You may have noticed in my previous post that one of the films playing in town last weekend was Romano Scavolini’s infamous Video Nasty, Nightmare In A Damaged Brain aka Nightmare.
I’d been looking for this movie for over twenty years – Code Red’s long delayed release is still MIA and VHS copies sell on Ebay for upwards of a hundred dollars – so I couldn’t pass up this opportunity to see it. The Projection Booth is a nice little theatre, with ample capacity, a solid sound system and, perhaps most importantly, working air conditioning.
Before the screening, the programmer told us we’d be watching a DigiBeta, for which I wasn’t surprised because I'm not sure if a 35mm print of Nightmare even exists. The Projection Booth had been fortunate enough to have a duplicate made of one of the last remaining copies, as the master was apparently destroyed in a warehouse fire.
As expected, it looked pretty rough, but I what I wasn't counting on was seeing a hacked-up version. Even if I hadn’t previously seen the absent shots in Continental’s 1983 release Terror on Tape, I would’ve been tipped off by the fractured audio whenever things got bloody. It was troubling to be sure, but on the other hand; what’s my alternative? Watch it in pieces on YouTube? I don’t think so.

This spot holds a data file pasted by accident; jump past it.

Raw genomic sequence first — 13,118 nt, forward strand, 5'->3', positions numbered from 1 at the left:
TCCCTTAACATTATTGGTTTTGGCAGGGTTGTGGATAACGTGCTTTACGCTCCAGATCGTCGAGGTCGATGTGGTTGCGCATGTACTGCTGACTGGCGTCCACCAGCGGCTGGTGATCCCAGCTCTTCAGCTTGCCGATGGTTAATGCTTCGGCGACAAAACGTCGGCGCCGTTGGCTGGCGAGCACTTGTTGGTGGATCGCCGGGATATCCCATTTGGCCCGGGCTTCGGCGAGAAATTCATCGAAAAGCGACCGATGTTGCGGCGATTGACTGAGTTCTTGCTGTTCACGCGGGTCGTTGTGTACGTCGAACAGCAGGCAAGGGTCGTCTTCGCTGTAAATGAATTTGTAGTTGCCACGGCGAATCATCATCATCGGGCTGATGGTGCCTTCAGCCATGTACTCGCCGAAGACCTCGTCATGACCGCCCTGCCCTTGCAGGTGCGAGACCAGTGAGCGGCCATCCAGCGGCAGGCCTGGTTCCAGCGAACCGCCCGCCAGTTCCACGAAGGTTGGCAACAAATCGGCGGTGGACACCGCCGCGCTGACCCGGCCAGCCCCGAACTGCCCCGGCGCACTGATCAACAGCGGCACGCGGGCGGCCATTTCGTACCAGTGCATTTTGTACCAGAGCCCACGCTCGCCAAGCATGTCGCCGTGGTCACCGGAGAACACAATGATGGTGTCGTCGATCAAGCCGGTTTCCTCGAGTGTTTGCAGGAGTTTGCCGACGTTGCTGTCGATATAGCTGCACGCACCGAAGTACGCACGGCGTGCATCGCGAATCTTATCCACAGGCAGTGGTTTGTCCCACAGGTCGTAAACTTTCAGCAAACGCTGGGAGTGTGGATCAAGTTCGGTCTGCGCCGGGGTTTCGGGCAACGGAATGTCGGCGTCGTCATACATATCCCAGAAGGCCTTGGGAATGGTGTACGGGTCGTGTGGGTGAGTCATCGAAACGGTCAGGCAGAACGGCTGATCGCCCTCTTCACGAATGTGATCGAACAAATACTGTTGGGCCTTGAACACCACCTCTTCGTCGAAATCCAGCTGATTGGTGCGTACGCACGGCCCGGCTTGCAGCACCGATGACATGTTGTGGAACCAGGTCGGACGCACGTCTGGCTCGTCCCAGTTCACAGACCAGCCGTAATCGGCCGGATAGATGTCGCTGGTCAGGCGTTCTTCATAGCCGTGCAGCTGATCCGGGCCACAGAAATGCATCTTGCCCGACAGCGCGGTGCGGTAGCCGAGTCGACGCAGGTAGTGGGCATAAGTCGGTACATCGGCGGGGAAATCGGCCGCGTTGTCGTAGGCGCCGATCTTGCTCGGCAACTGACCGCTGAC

As for the movie itself, I’d say it fits nicely into the gore-centric slashers of that era, like Maniac and The Prowler. Although, by lacking the presence of someone like Joe Spinnell and any actual plot, Nightmare managed to be even more ghetto than its contemporaries. I also found it bore a strong resemblance to 1982’s Trick or Treats, or I guess technically vice versa. Perhaps Treats director Gary Graver was a fan and attempted to make a less sleazy, more coherent version the following year. Anyway, Nightmare’s threadbare story aside, it was still fun to chuckle to myself between all the gore set pieces.
I'm not sure this computer understands how percentages work.
This is his killing face.
In case of masked killer; break glass.
On the subject of the gore, there has always been a lot of speculation about whether or not effects guru Tom Savini worked on this movie. His name appears in the credits, but he has denied on many occasions that he was anything more than a consultant on the project. Whatever story you believe, you can’t deny that the gore onscreen – the beheading especially – is very much his style.
So, even in its diminished capacity, I am still glad I finally got to see Nightmare and can cross it off my Video Nasty list. Now moving forward, anyone happen to have a copy of Axe they can send me?